2.2.1 Transcription guidelines

As a general rule, the spelling, punctuation, grammar, capitalization, and paragraph formatting of the original manuscript have been preserved. With the exception of the parts in Italian, and with a few exceptions for the Latin text, original abbreviations—for example, contractions (the omission of medial letters: e.g. “obblig.mus” for “obbligatissimus”; “v.ae” for “vostrae”) and suspensions (the omission of terminal letters: e.g. “lib.” for “liber”; “tab.” for “tabula”)—have not been expanded. However, superscript and subscript letters, whether abbreviated or not (e.g. “ill.mus”; “minerarum”; “non”; “quae”; “praedictam”; etc.), have always been lowered—or, accordingly, raised—to the line (“ill.mus”; “minerarum”; “non”; “quae”; “praedictam”; etc.). Likewise, cautious modernization and normalization have been made wherever the clarity of the original text was compromised by extremely difficult or uncommon (though correct) abbreviations and variants of Latin words, or by obvious misspellings and errors, or by misleading punctuation and/or capitalization. In any case, all editorial interventions and corrections have been conveniently specified and explained in the philological notes, where words and passages from the transcription are written in normal font, and editorial comments are rendered in bold (e.g. “In the text: Provincia”; “In the text: enucleatione”; “These lines are written in regular font”; “From this point on, text at p. 22 continues on the recto of an additional, unnumbered paper (XIII)”).

In accordance with a widely held typographical convention, all the underlined words, phrases and passages from the manuscript have been rendered in italics in the transcription.

2.2.2 Variants

Many letters, words, passages, and—often—entire paragraphs in the manuscript are marked for deletion with either a strikethrough or with black ink scribbling. In most cases, the content of these deleted parts is as rich and significant as the content of the main text, providing the reader with crucial data on the author’s original intention and on the development of his thought. In order to preserve the textual information in its entirety, all variants have been inserted in the philological notes: deleted text is rendered in italics and indicated in its phrase context, and normal text is rendered in normal font. For example, a variant in the manuscript is explained as follows:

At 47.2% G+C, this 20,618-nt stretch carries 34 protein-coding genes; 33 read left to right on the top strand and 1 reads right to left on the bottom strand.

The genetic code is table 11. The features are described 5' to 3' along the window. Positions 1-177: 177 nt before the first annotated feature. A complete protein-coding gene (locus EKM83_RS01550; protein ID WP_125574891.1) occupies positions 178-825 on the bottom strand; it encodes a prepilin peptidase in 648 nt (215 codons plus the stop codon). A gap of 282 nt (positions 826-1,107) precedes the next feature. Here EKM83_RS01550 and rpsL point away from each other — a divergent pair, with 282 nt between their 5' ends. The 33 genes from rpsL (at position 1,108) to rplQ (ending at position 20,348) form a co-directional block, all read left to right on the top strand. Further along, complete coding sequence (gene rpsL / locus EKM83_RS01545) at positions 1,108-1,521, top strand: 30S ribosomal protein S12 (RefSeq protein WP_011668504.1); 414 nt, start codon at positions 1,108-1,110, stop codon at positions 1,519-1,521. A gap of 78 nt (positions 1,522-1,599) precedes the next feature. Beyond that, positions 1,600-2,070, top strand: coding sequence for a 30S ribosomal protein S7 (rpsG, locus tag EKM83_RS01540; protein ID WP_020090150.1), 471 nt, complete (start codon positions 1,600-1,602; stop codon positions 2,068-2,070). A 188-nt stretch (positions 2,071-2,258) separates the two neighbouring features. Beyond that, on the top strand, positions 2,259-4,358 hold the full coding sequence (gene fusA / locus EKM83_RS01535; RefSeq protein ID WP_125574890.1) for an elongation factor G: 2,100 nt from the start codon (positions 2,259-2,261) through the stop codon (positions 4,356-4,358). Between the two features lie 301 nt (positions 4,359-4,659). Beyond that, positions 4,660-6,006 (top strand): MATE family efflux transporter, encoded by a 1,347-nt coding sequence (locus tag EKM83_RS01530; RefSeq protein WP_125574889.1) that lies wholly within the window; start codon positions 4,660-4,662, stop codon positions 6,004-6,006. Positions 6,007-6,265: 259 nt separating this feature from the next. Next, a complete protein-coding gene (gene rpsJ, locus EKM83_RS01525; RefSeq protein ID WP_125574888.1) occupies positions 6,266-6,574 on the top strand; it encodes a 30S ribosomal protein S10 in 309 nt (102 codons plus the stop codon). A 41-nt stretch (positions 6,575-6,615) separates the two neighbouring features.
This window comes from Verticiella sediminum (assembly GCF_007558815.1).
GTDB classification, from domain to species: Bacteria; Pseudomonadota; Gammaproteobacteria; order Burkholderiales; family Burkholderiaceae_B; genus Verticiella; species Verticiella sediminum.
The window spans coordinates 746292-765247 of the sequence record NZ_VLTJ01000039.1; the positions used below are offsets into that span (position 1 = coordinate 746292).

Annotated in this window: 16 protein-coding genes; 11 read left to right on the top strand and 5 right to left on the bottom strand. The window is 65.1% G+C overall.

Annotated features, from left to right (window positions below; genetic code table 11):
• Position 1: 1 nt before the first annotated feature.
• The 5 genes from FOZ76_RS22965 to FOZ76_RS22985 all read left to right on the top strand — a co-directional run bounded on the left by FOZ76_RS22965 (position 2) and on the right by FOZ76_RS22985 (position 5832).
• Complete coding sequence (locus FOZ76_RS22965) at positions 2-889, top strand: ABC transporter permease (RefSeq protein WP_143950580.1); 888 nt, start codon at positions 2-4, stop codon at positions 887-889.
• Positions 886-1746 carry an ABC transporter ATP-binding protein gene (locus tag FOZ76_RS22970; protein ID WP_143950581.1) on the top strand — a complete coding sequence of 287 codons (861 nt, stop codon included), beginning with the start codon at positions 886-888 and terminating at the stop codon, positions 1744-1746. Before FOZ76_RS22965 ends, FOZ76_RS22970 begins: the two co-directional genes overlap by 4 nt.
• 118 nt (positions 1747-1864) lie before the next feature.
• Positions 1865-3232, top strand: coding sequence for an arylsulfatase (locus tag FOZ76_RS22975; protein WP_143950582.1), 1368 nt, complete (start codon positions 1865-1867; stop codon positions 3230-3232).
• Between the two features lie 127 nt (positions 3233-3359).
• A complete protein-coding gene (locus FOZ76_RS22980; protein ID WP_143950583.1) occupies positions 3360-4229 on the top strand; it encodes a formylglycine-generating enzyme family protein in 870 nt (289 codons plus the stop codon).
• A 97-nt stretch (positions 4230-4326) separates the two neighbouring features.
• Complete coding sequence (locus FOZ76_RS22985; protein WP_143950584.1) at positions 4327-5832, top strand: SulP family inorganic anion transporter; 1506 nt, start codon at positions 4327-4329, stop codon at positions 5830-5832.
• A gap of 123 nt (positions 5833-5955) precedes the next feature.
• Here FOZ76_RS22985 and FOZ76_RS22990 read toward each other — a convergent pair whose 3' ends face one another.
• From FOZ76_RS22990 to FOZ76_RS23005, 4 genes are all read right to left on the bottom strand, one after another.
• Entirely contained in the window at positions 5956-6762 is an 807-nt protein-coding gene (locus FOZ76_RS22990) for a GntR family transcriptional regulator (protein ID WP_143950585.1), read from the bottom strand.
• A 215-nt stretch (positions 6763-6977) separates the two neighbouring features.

Text in the manuscript (facsimile):

Transcription (main text):

fontes, omnesque perennes qui

Transcription (philological note):

fontium, omniumque perennium copiarum qui

When a word in the manuscript is marked for deletion and specifically replaced with another term, the new variant (in normal font) always follows the deleted one (in italics) at the end of the corresponding philological note. For example:

Text in the manuscript (facsimile):

Transcription (main text):

tota Europa

Transcription (philological note):

tota Italia Europa

2.2.3 Integrations

Editorial insertions are provided in case of uncertain readings, or in case of missing, illegible, or damaged text. Both in the transcription and in the philological notes, these integrations are indicated by angle brackets (e.g. “qui<bus>”; “<maxime acta>”). Ellipses within angle brackets indicate partially, totally illegible, or missing text (“<…>”; “<…>lino-nitrosum”; “<…d…>i”; “<…f…ex…>”). Editorial insertions can concern both the main body of the transcribed text and the philological notes.

A different kind of integration is provided in the historical and scientific notes, where editorial omissions in the quoted passages are indicated by ellipses within square brackets (e.g. “ammites vel ammonites […] ovis piscium similes”; “life was sustained […] through the presence of a life spirit”; “Leguminum specie lapidem quidam inveniuntur, pisis […] aut lentibus similes […]”).

2.2.4 Margin notes

The manuscript features several margin notes or “marginalia.” These have been transcribed and inserted in the philological notes where—as remarked above—transcribed text is in normal font and editorial comments are rendered in bold. For example, a margin note in the left (or right) margin is indicated with a reference number placed after the closest word in the main body of the manuscript and is explained as follows: “Margin note (right): Volve unam paginam”; “Margin note (left): De Thermal. Aq. Cap. 25, pag. mihi 324”; “Margin note (left): Nimis implicata <…> periodus.”

2.2.5 Page numbering